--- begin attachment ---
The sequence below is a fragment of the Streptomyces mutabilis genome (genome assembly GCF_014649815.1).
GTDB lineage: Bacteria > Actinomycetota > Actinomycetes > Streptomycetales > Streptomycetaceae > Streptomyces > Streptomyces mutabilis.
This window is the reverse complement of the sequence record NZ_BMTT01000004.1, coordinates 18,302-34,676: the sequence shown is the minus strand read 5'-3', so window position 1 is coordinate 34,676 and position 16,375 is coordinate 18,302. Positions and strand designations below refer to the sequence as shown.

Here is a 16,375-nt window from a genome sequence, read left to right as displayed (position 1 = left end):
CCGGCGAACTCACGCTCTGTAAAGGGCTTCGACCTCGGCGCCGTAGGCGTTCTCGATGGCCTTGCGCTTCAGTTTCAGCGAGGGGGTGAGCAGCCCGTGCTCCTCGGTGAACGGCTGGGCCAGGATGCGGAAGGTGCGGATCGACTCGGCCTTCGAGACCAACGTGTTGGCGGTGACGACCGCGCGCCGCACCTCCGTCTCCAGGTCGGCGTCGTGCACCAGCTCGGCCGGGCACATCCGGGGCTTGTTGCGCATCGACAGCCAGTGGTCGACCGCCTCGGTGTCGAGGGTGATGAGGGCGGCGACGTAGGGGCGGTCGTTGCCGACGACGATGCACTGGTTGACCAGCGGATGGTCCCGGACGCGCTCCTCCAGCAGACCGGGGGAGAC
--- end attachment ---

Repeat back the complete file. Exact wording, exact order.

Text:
The sequence below is a fragment of the Streptomyces mutabilis genome (genome assembly GCF_014649815.1).
GTDB lineage: Bacteria > Actinomycetota > Actinomycetes > Streptomycetales > Streptomycetaceae > Streptomyces > Streptomyces mutabilis.
This window is the reverse complement of the sequence record NZ_BMTT01000004.1, coordinates 18,302-34,676: the sequence shown is the minus strand read 5'-3', so window position 1 is coordinate 34,676 and position 16,375 is coordinate 18,302. Positions and strand designations below refer to the sequence as shown.

Here is a 16,375-nt window from a genome sequence, read left to right as displayed (position 1 = left end):
CCGGCGAACTCACGCTCTGTAAAGGGCTTCGACCTCGGCGCCGTAGGCGTTCTCGATGGCCTTGCGCTTCAGTTTCAGCGAGGGGGTGAGCAGCCCGTGCTCCTCGGTGAACGGCTGGGCCAGGATGCGGAAGGTGCGGATCGACTCGGCCTTCGAGACCAACGTGTTGGCGGTGACGACCGCGCGCCGCACCTCCGTCTCCAGGTCGGCGTCGTGCACCAGCTCGGCCGGGCACATCCGGGGCTTGTTGCGCATCGACAGCCAGTGGTCGACCGCCTCGGTGTCGAGGGTGATGAGGGCGGCGACGTAGGGGCGGTCGTTGCCGACGACGATGCACTGGTTGACCAGCGGATGGTCCCGGACGCGCTCCTCCAGCAGACCGGGGGAGAC